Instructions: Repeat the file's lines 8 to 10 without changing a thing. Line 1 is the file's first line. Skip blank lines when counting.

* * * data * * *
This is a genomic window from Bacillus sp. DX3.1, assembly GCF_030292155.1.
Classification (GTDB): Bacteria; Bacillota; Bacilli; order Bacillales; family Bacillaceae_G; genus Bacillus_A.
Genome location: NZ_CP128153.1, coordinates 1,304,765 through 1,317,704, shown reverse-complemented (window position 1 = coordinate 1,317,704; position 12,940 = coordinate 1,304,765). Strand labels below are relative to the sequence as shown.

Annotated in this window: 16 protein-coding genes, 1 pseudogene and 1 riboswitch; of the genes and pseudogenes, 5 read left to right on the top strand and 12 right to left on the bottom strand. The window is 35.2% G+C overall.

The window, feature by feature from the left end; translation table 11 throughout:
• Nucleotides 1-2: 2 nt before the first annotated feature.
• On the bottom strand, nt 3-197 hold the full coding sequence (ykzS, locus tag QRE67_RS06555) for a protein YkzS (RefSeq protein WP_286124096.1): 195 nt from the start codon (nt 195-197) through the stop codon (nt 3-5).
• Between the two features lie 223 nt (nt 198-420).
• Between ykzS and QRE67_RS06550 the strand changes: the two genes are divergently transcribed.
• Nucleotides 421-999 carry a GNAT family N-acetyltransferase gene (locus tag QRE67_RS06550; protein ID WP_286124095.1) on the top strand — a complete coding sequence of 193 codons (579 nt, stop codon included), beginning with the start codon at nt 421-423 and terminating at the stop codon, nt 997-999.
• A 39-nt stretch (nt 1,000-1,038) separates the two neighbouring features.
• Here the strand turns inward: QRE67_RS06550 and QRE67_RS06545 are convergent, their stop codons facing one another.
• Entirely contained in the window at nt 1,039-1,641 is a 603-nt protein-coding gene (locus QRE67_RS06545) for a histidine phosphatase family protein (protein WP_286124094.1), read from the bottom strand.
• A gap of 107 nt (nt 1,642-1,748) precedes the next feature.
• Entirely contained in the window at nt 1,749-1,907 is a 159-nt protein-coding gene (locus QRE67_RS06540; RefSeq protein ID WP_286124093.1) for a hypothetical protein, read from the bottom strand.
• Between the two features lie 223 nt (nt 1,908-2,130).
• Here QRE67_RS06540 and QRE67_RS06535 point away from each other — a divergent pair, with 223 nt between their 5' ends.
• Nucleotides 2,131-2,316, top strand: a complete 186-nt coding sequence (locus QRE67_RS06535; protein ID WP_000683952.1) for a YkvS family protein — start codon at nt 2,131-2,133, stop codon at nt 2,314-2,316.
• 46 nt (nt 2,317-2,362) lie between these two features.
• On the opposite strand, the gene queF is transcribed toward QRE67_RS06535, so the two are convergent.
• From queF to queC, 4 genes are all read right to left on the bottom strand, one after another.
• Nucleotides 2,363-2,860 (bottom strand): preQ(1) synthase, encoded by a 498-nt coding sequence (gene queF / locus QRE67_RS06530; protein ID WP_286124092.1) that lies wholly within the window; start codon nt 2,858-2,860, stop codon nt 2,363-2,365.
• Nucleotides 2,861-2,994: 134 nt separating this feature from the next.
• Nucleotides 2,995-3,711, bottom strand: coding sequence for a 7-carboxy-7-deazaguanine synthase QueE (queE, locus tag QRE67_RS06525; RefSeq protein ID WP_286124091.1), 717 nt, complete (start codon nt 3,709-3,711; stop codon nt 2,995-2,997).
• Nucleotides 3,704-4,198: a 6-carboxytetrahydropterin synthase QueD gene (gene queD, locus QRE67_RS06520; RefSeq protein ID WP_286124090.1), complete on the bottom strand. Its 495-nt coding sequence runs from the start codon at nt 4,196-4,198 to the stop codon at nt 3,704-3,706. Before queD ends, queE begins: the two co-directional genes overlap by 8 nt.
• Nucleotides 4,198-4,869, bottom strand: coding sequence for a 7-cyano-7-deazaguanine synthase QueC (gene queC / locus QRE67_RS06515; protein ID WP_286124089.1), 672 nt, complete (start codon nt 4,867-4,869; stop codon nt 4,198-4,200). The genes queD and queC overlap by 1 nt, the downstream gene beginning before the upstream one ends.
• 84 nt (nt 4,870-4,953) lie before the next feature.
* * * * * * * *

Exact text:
• Between the two features lie 223 nt (nt 198-420).
• Between ykzS and QRE67_RS06550 the strand changes: the two genes are divergently transcribed.
• Nucleotides 421-999 carry a GNAT family N-acetyltransferase gene (locus tag QRE67_RS06550; protein ID WP_286124095.1) on the top strand — a complete coding sequence of 193 codons (579 nt, stop codon included), beginning with the start codon at nt 421-423 and terminating at the stop codon, nt 997-999.